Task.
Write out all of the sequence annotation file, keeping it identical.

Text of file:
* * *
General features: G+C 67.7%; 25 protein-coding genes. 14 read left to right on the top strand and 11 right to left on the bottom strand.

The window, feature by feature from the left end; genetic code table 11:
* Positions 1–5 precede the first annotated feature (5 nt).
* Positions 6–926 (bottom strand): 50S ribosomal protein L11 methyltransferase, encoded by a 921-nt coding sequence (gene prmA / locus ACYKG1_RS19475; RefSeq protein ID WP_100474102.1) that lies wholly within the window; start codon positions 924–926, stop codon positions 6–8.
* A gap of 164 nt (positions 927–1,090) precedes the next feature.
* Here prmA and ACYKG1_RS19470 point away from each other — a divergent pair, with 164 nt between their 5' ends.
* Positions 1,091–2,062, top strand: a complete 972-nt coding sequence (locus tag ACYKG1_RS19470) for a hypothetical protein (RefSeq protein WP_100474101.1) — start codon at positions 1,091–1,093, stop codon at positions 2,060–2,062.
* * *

General features: G+C 67.7%; 25 protein-coding genes. 14 read left to right on the top strand and 11 right to left on the bottom strand.

The window, feature by feature from the left end; genetic code table 11:
* Positions 1–5 precede the first annotated feature (5 nt).
* Positions 6–926 (bottom strand): 50S ribosomal protein L11 methyltransferase, encoded by a 921-nt coding sequence (gene prmA / locus ACYKG1_RS19475; RefSeq protein ID WP_100474102.1) that lies wholly within the window; start codon positions 924–926, stop codon positions 6–8.
* A gap of 164 nt (positions 927–1,090) precedes the next feature.
* Here prmA and ACYKG1_RS19470 point away from each other — a divergent pair, with 164 nt between their 5' ends.
* Positions 1,091–2,062, top strand: a complete 972-nt coding sequence (locus tag ACYKG1_RS19470) for a hypothetical protein (RefSeq protein WP_100474101.1) — start codon at positions 1,091–1,093, stop codon at positions 2,060–2,062.